Book Reviews

The Important Book

By Margaret Wise Brown
Illustrated by Leonard Wiesgard
A Trophy Picture Book, Harper Collins
Soft Cover Price: $6.99

This classic book has recently been republished since first appearing 50 years ago. This simple book will appeal to young readers as they explore what is important to know about everyday objects and experiences such as spoons, shoes, apples, the wind, rain, snow and so on. It would be fairly easy for parents and caregivers to find concrete examples of the objects and experiences mentioned on each page. The text is simple and descriptive.

“The important thing about an apple is that it is round. It is red. You bite it, and it is white inside, the juice splashes in your face, and it tastes like an apple, and it falls off a tree.” The pictures on each page vary in visual complexity; some pages are better than others for children with available vision. However, the opportunity to provide hands-on experiences and objects will assist every child to gain understanding of the concepts explored in this book. Words in clear Braille overlay may be easily added to this book.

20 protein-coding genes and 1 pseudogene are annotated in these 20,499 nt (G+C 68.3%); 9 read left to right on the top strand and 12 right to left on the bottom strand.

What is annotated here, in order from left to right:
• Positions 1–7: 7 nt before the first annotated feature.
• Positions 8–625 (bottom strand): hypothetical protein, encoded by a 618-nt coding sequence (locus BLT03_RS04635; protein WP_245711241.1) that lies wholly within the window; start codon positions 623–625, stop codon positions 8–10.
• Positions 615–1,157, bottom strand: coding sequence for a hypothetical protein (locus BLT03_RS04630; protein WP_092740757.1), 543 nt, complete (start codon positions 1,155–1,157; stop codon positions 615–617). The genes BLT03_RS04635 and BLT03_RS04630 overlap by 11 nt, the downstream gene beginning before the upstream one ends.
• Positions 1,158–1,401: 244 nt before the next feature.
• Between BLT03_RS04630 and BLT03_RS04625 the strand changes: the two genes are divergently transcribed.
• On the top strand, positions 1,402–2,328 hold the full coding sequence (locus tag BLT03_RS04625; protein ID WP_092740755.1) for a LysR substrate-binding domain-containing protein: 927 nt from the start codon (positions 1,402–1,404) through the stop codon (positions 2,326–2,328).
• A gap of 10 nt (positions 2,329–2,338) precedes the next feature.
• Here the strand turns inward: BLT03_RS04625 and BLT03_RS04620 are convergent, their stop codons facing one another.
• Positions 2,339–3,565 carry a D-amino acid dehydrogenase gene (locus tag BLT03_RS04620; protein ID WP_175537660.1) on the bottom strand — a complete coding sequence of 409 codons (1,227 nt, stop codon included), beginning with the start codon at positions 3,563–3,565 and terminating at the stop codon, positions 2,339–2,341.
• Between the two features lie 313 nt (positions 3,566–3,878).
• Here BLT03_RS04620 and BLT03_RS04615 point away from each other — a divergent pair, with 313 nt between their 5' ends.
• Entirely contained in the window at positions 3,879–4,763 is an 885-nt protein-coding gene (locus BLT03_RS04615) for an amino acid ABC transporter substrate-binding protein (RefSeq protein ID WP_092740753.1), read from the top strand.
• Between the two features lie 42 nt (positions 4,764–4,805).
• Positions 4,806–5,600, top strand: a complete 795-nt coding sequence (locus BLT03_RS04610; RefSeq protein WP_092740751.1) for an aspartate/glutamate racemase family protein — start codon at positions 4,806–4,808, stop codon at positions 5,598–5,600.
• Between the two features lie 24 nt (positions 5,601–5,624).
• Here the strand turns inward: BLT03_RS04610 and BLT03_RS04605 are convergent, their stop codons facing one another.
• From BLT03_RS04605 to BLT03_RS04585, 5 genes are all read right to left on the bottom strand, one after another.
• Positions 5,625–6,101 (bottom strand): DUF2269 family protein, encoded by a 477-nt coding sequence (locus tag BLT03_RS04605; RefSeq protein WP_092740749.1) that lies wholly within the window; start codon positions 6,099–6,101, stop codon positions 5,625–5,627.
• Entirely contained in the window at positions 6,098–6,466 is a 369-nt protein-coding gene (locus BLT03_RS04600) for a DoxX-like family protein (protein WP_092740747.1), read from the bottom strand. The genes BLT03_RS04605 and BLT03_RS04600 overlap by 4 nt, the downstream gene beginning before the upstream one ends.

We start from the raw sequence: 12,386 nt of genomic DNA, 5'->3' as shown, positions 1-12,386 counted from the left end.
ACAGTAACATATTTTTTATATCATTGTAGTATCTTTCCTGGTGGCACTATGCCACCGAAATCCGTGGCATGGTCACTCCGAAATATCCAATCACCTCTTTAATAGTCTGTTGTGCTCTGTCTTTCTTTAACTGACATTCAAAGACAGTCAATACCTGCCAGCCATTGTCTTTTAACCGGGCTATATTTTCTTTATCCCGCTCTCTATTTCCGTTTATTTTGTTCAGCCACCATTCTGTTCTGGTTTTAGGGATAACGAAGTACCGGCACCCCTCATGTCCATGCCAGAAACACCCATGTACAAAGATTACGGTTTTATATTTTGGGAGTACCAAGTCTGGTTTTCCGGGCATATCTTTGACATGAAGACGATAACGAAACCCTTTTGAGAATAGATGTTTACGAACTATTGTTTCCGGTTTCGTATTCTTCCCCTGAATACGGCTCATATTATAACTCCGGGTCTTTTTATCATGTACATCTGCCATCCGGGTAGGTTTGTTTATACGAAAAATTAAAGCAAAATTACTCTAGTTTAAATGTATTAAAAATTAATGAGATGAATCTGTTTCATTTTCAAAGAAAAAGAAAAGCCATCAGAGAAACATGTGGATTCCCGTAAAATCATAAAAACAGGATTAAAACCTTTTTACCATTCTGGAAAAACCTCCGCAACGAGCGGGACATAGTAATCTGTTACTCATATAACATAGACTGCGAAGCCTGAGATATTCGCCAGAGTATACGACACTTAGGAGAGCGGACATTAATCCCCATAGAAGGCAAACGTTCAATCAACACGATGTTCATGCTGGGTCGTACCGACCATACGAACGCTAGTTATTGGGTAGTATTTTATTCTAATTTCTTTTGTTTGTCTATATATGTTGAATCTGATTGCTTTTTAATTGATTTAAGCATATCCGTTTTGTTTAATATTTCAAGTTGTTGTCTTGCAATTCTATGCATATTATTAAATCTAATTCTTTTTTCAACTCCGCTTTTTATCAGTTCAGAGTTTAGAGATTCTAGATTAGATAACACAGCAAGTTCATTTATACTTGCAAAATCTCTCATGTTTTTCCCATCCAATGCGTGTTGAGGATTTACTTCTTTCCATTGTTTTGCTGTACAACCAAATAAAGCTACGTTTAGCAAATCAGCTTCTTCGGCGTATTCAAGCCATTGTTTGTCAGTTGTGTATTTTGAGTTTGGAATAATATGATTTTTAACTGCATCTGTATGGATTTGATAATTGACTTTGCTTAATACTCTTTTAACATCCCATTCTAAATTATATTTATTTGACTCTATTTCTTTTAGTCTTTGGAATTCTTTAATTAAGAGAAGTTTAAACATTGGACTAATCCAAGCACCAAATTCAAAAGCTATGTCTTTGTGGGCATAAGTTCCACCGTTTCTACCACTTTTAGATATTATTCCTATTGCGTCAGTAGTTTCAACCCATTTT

Recipe Tie In: Baked Apples

After reading this book you may wish to try this simple recipe for baked apples. You may wish to enrich the reading experience by going on a shopping trip to purchase the ingredients. Consider having the ingredient list and recipe available in Braille or large print. It is good to model for your child how important literacy skills are in everyday activities.


  • McIntosh or other baking apples (It is especially wonderful if you have access to an actual apple tree with apples to pick)
  • Butter
  • Cinnamon
  • Brown sugar

The grown up should be the one to cut the apples in half. Show your child how two apple halves can come back together to form a whole apple again. Use a melon ball tool to scoop out the seeds. Here is a good time to discuss what seeds are and how plants grow from seeds.

Show your child how to prick holes in the outside skin of the apple with a fork. If your child is having a hard time managing this skill, try having the child’s hands “ride” on your hands as you work. In this way your child will feel your movements. Piercing the apple skins will prevent the apple skins from bursting open when the apples are baked.